Apr 23, 2024  
2021-2022 Undergraduate Bulletin 
    
2021-2022 Undergraduate Bulletin [ARCHIVED CATALOG]

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PSYC 382 - Diverse Family Systems


3 credit hours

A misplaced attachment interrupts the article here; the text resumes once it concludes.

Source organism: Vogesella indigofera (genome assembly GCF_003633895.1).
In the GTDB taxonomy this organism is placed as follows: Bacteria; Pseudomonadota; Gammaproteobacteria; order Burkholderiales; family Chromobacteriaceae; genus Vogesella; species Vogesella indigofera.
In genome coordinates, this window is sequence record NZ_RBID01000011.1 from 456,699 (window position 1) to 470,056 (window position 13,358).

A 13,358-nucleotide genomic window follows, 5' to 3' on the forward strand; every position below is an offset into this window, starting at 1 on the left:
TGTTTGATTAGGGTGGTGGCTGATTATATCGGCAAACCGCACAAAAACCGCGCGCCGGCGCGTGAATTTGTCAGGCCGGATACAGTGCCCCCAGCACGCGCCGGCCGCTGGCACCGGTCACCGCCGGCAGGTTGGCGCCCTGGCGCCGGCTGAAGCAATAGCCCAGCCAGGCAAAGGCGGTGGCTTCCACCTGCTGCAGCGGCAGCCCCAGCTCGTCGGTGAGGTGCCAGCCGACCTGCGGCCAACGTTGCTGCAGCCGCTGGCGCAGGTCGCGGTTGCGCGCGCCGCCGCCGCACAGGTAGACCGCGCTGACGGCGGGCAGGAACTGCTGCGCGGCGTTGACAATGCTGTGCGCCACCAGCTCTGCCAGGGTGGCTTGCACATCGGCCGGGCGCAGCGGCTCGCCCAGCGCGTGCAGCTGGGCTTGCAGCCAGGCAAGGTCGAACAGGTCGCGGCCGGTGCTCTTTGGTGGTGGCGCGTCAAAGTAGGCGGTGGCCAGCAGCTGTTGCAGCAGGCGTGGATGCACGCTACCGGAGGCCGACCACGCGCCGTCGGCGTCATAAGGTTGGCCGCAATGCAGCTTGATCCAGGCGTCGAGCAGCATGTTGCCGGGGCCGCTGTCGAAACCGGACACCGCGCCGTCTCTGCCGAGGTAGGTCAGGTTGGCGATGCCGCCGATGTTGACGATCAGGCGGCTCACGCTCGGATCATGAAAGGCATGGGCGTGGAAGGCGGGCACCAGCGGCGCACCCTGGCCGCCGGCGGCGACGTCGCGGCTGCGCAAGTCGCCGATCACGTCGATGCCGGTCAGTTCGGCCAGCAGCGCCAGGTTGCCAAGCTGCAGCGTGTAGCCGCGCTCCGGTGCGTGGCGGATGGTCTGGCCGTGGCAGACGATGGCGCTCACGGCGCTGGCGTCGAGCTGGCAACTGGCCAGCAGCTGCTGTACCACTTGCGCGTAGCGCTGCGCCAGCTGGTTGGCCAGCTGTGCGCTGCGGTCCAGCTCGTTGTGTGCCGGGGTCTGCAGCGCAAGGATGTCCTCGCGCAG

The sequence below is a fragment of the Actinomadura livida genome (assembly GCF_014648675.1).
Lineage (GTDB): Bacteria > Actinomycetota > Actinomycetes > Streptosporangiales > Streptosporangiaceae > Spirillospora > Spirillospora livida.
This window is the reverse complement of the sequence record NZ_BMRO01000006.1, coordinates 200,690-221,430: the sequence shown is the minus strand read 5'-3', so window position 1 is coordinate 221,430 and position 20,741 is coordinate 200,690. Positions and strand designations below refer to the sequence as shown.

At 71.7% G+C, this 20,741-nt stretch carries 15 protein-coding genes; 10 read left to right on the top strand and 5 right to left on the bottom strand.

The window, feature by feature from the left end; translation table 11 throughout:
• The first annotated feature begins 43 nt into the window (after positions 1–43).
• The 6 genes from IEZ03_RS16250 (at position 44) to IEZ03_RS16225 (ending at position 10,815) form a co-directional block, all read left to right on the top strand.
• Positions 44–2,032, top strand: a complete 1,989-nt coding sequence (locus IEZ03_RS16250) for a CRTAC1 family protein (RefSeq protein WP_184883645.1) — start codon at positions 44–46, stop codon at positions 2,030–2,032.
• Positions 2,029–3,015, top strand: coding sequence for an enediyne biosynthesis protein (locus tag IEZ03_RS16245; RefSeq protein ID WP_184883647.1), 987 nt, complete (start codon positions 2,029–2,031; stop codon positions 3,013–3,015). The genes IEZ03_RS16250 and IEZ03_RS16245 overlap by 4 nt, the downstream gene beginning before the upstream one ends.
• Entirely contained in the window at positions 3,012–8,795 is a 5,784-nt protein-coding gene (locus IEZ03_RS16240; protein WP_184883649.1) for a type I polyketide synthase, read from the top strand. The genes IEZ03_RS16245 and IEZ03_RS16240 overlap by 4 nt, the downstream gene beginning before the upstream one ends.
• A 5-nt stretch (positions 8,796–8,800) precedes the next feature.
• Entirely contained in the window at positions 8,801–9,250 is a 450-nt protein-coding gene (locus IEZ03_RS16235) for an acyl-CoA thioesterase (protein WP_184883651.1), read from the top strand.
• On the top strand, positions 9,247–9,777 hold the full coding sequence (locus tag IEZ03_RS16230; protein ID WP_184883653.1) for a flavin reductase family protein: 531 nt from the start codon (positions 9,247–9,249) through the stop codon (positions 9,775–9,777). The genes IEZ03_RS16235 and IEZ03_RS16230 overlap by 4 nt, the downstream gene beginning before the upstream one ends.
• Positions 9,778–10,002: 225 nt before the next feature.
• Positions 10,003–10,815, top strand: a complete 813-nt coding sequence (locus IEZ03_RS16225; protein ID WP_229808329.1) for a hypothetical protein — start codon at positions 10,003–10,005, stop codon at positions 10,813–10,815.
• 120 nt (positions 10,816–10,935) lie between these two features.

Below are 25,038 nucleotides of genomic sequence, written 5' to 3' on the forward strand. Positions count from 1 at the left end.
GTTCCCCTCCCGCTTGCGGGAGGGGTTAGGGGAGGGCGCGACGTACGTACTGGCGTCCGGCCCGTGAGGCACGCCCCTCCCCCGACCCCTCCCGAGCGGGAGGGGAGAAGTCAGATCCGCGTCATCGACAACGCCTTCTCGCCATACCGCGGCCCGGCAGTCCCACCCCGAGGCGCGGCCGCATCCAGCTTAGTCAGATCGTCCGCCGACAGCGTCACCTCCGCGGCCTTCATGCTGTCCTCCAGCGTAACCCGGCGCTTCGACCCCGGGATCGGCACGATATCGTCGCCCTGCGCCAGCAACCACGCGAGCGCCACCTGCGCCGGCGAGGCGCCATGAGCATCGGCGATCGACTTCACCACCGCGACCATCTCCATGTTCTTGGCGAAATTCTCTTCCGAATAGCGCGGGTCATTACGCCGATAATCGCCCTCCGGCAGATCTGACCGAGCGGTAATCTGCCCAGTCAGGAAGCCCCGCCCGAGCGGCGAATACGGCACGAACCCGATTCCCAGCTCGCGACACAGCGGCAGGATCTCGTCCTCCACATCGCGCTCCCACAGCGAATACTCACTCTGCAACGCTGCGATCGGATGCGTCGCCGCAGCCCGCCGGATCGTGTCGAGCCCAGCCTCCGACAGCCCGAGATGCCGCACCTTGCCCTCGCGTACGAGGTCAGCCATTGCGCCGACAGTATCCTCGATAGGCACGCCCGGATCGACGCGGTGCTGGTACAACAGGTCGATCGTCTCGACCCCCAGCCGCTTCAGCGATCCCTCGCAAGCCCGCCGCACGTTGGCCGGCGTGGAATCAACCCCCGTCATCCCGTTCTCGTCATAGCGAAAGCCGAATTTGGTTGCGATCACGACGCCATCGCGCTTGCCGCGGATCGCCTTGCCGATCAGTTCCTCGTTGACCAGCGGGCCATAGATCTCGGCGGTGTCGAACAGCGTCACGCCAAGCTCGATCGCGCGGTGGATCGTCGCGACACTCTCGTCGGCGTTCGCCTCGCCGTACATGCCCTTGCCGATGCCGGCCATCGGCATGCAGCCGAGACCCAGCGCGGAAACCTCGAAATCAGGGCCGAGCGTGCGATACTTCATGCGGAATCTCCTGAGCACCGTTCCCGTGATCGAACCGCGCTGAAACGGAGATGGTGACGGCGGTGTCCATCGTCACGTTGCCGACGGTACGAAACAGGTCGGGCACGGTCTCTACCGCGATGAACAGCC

The notion of the “traditional American family” is transforming. With new historical circumstances, families in the United States have become increasingly more diverse. This course is intended to provide students with an overview and analysis of a variety of contemporary family systems in the US, such as single-parent families, adoptive and foster family systems, families who have children via reproductive technologies, and families with sexual minority parents. Taught from a developmental psychological perspective, students will also gain understanding in family systems theory and in research methods for studying family systems. Course material will be considered within the context of social issues, questions, and public controversies, e.g., “Is the traditional family disappearing?”, “Is the institution of marriage dying or changing?”, “Do children need both a mother and a father for optimal development?”. The course will address factors that contribute to positive family functioning and healthy outcomes for children and parents. Implications for future research, clinical practice, public policy, and law surrounding parenting and families (e.g., custody and placement decisions) will be covered. Prerequisite(s): PSYC 201 , (or 202 )  and PSYC 306 .



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